Raymond Taavel's loved ones share grief at Andre Denny sentencing
Denny beat gay rights activist to death in 2012 while on leave from forensic hospital
At his sentencing hearing Monday in Nova Scotia Supreme Court, Andre Denny apologized to the family and friends of the man he beat to death almost four years ago.
"I am very remorseful ... I am sorry to the Taavel family for what I have caused them, pain and suffering," he said.
The day was a sombre affair, as family and friends of gay rights activist Raymond Taavel told the court how Taavel's death has hurt them.
"How could such a hug-loving guy die in such a violent manner?" Andre Taavel, Raymond Taavel's brother, wrote in a victim impact statement read in a Halifax courtroom Monday.
It has been almost four years since Raymond Taavel was beaten to death on Gottingen Street in central Halifax. Denny admitted to killing Taavel and pleaded guilty to manslaughter in November.
"A piece of us died that day," Andre Taavel wrote. The Crown read his statement into the record.
His family has been devastated by the death. Andre Taavel said his sister was stricken with uncontrollable grief and still can't discuss what happened.
Taavel's death an ongoing nightmare
Darren Lewis, Raymond Taavel's partner for 10 years, also submitted a statement, read to the court by the Crown. In the statement Lewis recounted how he felt when he learned of Taavel's death.
"My vision blurred, my chest tightened, my breath left me."
Lewis describes Taavel's death as an ongoing nightmare. He and Taavel were planning on buying a house together. Instead, Lewis said he is trying to heal a hole in his heart.
Besides hearing from Taavel's loved ones, the court also watched a security video from inside Menz bar that shows Taavel just moments before he was attacked.
A YouTube video was also shown. It played at Taavel's funeral and was played to the court to highlight the impact Taavel's life and death had in the community.
When the victim impact statements wrapped up, Crown prosecutor Mark Heerema began his sentencing argument. He described the crime as a vicious, gratuitous beating that was senseless and unprovoked.
On the night Taavel was killed, Denny was being held at the East Coast Forensic Hospital, having been found not criminally responsible for a violent assault in his native Cape Breton.
Denny was AWOL from the hospital at the time of Taavel's death. Denny had been given a one hour pass to go to the edge of the hospital property to smoke a cigarette. He and two other men failed to return as scheduled.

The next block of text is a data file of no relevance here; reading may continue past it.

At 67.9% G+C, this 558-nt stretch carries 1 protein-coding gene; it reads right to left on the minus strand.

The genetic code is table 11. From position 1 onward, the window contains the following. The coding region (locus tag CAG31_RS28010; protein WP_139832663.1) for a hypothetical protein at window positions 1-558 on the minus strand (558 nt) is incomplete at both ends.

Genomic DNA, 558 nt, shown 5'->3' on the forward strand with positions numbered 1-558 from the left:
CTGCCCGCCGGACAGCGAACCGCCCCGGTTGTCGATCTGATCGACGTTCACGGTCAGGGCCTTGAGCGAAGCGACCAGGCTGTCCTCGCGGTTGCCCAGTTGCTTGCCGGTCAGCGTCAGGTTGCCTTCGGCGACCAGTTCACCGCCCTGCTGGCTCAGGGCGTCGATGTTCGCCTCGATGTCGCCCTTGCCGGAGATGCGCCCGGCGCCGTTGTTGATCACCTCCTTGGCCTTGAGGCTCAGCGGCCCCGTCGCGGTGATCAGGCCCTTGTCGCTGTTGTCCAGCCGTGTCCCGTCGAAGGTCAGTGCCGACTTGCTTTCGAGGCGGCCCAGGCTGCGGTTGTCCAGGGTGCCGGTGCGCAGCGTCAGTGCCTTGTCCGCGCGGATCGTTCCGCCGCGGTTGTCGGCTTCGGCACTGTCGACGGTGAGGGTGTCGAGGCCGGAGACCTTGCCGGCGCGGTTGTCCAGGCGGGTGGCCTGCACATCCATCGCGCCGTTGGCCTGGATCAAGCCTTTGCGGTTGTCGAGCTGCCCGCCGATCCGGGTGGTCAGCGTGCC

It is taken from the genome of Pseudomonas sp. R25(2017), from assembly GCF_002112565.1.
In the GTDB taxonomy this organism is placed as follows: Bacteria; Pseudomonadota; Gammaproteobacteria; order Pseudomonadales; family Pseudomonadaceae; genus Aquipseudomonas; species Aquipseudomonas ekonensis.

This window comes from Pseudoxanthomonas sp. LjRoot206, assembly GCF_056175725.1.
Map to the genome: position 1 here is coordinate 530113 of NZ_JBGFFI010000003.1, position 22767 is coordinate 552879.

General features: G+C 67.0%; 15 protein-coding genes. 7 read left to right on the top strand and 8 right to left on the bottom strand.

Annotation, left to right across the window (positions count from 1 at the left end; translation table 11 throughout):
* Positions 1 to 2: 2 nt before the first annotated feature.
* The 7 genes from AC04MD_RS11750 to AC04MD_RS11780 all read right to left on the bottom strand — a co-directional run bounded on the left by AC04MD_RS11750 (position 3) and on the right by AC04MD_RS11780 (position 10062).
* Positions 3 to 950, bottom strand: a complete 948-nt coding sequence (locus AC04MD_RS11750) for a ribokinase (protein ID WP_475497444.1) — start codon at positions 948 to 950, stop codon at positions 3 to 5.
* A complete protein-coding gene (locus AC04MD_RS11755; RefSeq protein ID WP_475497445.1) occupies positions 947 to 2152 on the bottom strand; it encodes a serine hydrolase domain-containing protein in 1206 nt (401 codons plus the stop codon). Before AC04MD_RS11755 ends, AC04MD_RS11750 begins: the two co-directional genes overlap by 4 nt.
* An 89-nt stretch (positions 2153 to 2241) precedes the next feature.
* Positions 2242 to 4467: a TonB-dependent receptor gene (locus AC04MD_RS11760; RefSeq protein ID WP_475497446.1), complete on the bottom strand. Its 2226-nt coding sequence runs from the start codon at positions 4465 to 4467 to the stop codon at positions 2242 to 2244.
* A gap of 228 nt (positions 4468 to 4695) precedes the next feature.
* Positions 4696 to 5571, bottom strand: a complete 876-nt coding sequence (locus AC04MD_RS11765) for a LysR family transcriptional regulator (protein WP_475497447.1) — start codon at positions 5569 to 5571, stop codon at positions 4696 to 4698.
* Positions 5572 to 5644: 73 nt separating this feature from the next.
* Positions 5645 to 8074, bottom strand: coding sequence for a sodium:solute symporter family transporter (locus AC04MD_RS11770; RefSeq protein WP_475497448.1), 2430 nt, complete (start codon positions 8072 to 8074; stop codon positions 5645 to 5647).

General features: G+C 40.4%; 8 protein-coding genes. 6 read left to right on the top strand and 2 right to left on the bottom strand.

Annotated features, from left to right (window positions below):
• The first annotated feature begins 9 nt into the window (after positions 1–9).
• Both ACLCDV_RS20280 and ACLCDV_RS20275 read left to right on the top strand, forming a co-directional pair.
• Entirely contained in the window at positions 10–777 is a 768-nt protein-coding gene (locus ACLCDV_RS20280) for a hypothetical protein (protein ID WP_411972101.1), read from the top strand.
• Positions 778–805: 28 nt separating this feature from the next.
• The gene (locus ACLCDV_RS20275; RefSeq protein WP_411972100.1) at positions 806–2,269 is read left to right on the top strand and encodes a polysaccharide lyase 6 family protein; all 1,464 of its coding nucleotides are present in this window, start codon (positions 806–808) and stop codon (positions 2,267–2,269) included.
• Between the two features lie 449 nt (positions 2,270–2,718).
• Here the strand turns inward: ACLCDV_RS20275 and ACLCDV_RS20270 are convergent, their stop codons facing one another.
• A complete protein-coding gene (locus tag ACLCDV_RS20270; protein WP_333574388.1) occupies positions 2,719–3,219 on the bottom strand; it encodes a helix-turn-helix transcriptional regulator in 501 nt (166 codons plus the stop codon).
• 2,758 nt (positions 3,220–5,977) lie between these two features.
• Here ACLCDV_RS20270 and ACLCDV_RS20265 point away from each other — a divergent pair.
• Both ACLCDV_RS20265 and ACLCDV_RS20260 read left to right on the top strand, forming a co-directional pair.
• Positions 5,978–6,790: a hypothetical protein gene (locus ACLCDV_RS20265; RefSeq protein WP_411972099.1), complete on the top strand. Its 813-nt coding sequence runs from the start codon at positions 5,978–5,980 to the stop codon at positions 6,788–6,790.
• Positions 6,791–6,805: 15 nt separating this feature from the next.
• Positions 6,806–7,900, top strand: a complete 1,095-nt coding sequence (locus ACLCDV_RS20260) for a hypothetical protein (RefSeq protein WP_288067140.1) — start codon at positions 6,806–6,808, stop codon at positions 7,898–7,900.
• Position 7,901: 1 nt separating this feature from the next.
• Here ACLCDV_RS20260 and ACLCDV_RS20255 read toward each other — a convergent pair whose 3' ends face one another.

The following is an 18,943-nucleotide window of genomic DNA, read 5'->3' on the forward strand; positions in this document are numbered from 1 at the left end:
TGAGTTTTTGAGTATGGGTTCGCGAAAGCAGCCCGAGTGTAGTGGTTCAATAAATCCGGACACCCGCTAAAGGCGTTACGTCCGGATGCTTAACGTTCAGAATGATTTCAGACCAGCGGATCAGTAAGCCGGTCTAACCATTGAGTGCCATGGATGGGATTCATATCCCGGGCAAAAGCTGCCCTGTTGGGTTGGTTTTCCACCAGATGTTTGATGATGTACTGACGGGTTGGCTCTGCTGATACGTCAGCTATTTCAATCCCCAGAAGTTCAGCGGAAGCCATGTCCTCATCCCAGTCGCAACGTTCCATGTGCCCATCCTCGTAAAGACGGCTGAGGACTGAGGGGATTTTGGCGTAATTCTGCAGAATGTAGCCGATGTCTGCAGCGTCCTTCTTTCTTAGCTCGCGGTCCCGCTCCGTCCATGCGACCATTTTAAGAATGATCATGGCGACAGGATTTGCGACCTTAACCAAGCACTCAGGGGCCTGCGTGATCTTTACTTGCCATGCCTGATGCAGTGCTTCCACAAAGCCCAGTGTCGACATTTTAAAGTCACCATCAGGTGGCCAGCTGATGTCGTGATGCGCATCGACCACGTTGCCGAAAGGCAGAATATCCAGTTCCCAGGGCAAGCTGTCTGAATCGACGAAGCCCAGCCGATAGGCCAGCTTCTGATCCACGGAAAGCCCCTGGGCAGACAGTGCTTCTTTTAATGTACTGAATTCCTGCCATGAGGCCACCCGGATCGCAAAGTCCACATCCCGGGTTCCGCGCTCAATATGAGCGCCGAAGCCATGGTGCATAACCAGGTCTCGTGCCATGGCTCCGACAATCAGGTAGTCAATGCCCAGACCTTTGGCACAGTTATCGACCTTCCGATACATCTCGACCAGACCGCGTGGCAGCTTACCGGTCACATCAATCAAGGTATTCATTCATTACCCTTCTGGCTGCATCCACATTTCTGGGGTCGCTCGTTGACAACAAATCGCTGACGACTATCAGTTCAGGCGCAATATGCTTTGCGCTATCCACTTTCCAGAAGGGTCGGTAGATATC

Guilty plea in November
Denny was originally charged with second-degree murder. In an abrupt change, he pleaded guilty to the lesser charge of manslaughter during a court appearance in November.
During that appearance, court was given a brief synopsis of how Taavel died.
The court heard that Denny fought with two men that night in 2012, one of whom was Taavel. Denny punched Taavel twice in the head knocking him down.
The court was told once Taavel was on the ground, Denny kicked him in the head and then slammed his face several times into the pavement.
Denny then turned his attention to the second man who fled. Denny returned to Taavel, who was motionless on the pavement.
Denny slammed Taavel's head four to five more times into the ground, court heard. A passing motorist called 911. Once police arrived, a canine unit found Denny in a nearby alley.
History of aggression and unpredictability
In court documents, Denny is described as suffering from paranoid schizophrenia. He is also described as being grossly psychotic with a history of aggressive impulsivity and unpredictability.
In court today, the defence recommended a sentence of 5 to 6 years and a weapons ban of 10 years.
Denny's lawyer argued his client's mental illness made him less morally to blame for the crime.
The Crown argued Denny's crime was close to murder and recommended a sentence of between 7 to 10 years and a lifetime weapons ban.
Denny is getting six years credit for the time he's already spent in custody, so a sentence falling within the defence's recommendation would mean Denny has already served his time. However, he would still be held in the forensic hospital for being found not criminally responsible for a previous crime.
Denny was supposed to go to trial on the murder charge in September 2014. But on the trial's opening day, Denny fired his lawyer, derailing the proceeding. It was the second time he fired his lawyer.
The original prosecutor assigned to the file has since retired.
Taavel's family and common-law partner have launched a civil lawsuit against Denny, Capital District Health and the province, alleging negligence.
In December, Nova Scotia's Health Minister, Leo Glavine, issued a formal apology to the Taavel family for the lapses which contributed to Taavel's death.
Denny will be sentenced on March 24.